Intracranial pressure measurements using an implantable optically based sensing system
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The long-term goal of this research is the development of an implantable miniature intracranial pressure (ICP) sensor based on a transmissive optical approach. The proposed sensor will be composed of a pressure-sensing membrane, an optical transmitter and receiver, and a signal transport mechanism. Two transport mechanisms were investigated, one using a fiber optic approach and the other a telemetric approach, each of which would be used depending on the desired application of intracranial pressure monitoring. Once implanted, this sensor could not only be used to continuously monitor ICP but could also be used in the development of a new generation of 'smart' hydrocephalus shunts to provide feedback from intracranial pressure measurements to control flow through the valve. The current treatment of hydrocephalus relies on implantable shunts which employ passive, pressure operated, mechanical valves. These valves and their associated components must be selected by the surgeon so that the rate of flow through the shunt at the desired maximum pressure is in balance with the given rate of cerebrospinal fluid accumulation. Difficulties with the biomechanics and confounding by the changes in the condition of the patient with time lead to a high rate of complications in hydrocephalus shunting. It is envisioned that in the new design the passive opening of the shunt valve will be replaced by direct pressure detection using the proposed sensor, a control module, and an electronically operated valve. With this design the surgeon could select diverse pressure/flow characteristics to match the individual patient, to tune the device to accommodate changes in the patient, and to monitor the ICP signal externally. The primary focus in this article is to describe the preliminary design of the optically based implantable ICP sensor and present the in vitro results obtained from the optical bench top prototype.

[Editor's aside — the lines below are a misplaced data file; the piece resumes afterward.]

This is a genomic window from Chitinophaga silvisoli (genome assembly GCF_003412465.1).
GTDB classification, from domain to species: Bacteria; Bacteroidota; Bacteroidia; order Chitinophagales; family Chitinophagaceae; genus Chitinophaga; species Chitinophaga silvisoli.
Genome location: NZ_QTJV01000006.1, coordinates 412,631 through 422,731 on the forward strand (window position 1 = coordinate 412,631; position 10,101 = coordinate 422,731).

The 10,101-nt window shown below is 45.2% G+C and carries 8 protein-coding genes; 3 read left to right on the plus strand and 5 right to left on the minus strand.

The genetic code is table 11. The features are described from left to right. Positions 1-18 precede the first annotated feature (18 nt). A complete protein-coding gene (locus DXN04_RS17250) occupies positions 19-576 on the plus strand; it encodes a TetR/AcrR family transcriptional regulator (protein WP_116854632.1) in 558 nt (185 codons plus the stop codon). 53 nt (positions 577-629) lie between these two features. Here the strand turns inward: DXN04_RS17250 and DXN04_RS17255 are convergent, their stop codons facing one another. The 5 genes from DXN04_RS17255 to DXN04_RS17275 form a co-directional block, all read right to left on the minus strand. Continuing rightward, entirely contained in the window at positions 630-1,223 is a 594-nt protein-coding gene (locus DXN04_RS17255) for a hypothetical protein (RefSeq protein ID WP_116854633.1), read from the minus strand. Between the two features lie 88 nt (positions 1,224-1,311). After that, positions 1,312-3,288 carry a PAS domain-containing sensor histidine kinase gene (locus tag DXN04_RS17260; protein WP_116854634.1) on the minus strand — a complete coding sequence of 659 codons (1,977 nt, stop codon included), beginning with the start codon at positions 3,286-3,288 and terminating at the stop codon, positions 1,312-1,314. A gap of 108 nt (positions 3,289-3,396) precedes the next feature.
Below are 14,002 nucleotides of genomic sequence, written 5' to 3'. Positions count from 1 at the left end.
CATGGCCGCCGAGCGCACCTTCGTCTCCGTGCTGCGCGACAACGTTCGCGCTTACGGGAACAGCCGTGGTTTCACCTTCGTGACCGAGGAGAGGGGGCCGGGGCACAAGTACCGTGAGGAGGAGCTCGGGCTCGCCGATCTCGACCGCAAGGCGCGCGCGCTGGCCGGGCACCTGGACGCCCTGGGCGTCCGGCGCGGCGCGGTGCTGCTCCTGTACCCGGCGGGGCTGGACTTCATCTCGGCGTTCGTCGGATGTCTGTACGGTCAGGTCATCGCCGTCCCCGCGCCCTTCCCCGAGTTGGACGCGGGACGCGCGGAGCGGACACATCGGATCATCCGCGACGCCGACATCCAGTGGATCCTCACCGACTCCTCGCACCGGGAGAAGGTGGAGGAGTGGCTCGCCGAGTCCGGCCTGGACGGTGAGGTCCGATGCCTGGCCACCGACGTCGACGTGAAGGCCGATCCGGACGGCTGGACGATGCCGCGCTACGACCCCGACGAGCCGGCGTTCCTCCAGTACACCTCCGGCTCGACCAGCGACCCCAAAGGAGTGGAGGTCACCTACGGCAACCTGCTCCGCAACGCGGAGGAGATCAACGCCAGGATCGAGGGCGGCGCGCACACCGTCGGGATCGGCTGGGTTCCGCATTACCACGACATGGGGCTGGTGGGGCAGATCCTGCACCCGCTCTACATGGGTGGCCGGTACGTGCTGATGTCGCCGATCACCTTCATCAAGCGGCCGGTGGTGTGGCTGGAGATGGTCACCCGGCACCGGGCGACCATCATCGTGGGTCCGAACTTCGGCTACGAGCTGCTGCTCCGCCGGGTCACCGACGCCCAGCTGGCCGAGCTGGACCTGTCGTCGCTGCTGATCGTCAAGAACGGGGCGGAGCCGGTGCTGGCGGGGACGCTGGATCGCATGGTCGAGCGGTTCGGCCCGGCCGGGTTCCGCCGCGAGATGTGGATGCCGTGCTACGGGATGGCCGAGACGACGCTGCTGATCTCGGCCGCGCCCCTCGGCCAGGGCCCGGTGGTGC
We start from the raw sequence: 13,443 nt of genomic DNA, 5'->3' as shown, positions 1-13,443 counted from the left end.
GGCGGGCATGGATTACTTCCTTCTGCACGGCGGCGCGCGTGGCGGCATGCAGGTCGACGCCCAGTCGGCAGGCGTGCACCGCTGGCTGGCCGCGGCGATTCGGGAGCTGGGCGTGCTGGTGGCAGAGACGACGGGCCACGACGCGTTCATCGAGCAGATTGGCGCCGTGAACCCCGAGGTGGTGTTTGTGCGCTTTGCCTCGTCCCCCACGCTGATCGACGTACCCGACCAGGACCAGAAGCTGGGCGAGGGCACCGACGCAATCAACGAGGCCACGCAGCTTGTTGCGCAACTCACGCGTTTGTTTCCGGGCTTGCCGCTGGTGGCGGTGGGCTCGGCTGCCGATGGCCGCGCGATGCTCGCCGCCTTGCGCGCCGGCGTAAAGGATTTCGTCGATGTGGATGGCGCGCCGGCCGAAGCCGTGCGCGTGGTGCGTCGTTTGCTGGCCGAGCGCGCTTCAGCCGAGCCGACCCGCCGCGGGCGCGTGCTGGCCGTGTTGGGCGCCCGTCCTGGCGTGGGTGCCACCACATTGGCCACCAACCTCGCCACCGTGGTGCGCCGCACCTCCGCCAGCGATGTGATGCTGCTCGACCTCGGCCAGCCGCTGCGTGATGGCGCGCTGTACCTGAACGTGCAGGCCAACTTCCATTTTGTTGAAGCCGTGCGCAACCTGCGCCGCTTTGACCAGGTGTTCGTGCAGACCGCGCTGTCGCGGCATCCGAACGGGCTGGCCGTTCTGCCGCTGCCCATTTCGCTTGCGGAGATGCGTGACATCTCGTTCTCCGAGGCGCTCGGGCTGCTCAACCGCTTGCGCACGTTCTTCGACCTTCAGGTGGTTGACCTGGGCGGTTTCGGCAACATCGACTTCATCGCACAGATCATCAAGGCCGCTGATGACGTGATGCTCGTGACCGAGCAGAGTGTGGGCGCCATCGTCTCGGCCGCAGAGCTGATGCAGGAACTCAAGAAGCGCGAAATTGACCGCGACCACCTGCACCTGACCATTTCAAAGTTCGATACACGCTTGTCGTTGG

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Physiological Monitoring and Early Detection Diagnostic Methods